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Of late, every time I rent a car in the US, I'm handed two copies of the key, connected by an unbreakable wire cable. This makes a big, unwieldy, lump in my pocket. It also guarantees that, if I lose one, I lose both.

Why do the rental companies do this? Naively, I would expect them to want to keep one key in a safe place in case the renter screws up and loses a key.

My recent experiences of this have been with Alamo FWIW.

  • 2
    Last week, Enterprise cut the cable and re-did it on one key before handing it to me, with the explanation, "This way if you lose it we charge you $250 instead of $500." :-) – WGroleau Aug 24 '16 at 2:16
  • I can confirm that it is the normal procedure, and I agree it seems pretty silly. I normally cut them right away (with an old nail scissor) to store them separated; nobody ever complained. – Aganju Aug 24 '16 at 2:19
  • Huh. I think the last few times, I've gotten one key wired to an awkward plastic fob. – Nate Eldredge Aug 24 '16 at 2:33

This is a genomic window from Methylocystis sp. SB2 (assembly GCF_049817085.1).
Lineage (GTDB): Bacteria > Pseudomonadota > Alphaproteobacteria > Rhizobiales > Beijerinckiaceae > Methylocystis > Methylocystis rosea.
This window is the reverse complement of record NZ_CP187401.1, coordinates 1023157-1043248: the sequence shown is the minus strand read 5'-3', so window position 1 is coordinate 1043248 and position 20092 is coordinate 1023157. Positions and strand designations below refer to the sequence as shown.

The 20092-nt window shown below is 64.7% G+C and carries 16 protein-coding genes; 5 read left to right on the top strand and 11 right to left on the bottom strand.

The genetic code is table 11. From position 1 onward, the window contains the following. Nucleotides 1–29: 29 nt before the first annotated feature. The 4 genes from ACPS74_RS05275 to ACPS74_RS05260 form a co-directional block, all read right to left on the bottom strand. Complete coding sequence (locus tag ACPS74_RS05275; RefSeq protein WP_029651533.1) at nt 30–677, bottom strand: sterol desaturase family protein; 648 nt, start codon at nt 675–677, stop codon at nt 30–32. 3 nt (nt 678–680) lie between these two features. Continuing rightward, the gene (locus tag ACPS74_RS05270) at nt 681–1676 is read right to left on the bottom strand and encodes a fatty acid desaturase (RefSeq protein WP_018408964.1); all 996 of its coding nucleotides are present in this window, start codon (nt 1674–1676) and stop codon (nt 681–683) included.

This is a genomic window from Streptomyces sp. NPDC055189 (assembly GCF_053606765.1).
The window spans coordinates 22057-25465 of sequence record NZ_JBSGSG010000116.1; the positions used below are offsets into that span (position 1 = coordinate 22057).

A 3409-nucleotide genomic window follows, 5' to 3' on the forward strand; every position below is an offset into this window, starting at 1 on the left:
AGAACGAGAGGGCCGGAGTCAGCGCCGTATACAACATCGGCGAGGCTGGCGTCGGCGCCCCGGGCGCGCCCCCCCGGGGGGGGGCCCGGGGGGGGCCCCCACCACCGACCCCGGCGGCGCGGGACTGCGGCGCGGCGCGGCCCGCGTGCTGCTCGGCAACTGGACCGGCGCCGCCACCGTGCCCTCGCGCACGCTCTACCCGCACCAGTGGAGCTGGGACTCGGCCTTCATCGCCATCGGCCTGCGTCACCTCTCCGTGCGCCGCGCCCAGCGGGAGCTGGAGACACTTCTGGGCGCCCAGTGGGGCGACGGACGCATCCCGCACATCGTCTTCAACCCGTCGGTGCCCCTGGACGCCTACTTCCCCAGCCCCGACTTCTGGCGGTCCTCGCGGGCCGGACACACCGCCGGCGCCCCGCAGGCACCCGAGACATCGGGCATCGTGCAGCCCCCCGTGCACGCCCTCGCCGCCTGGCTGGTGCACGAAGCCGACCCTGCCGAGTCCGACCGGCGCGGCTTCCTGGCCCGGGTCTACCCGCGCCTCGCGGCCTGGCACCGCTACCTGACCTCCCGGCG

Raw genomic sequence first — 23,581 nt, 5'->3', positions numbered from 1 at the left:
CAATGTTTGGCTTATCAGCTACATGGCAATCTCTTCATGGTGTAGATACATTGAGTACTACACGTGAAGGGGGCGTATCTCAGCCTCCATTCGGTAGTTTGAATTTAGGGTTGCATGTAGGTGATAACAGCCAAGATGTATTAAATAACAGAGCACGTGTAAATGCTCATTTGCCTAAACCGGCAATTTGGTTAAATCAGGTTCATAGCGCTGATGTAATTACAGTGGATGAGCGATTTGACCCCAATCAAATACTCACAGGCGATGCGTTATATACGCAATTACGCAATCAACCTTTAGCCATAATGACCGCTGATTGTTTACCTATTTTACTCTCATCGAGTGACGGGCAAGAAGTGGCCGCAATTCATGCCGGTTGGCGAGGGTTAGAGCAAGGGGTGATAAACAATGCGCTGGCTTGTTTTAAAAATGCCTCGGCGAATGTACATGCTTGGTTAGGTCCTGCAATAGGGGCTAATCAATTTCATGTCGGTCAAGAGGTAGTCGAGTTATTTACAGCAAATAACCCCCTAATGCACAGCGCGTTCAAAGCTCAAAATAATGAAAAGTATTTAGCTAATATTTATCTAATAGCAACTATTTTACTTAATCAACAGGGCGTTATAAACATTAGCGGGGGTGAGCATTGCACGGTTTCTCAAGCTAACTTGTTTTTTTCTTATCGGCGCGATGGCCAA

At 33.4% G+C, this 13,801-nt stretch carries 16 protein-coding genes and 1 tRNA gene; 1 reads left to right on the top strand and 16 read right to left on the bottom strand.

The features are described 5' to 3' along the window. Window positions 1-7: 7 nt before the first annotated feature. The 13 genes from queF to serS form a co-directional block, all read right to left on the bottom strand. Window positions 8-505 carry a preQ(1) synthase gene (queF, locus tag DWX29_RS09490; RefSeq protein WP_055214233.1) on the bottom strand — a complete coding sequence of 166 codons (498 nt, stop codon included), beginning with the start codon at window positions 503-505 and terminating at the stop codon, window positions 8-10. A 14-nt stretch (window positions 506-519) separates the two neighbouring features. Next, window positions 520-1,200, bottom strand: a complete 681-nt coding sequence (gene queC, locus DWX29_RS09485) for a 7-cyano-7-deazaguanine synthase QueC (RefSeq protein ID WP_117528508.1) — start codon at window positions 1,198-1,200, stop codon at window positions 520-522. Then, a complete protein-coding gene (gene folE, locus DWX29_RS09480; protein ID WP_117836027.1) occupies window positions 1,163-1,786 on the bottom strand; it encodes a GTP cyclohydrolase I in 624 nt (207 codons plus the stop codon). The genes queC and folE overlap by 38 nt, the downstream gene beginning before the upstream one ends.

• Any other experiences with cutting the keys apart? It sure would be handy for each adult on a family trip having a key. – EBlake Mar 16 '17 at 20:06
  • @WGroleau That is my first thought when handed those fobs - those things are expensive to replace. – Spehro Pefhany Sep 5 '17 at 19:33
4

There's a few reasons:

  • There's actually less risk of losing both keys that way than splitting them up.
  • It's easier to keep track of one set of keys rather then two.
  • One-way rentals also cause a problem with the car and a key ending up in two different places.
  • A key is not easily identifiable to a specific car so once it's detached, they might as well toss it.

Of course, this is a decision each agency will make on it's own.

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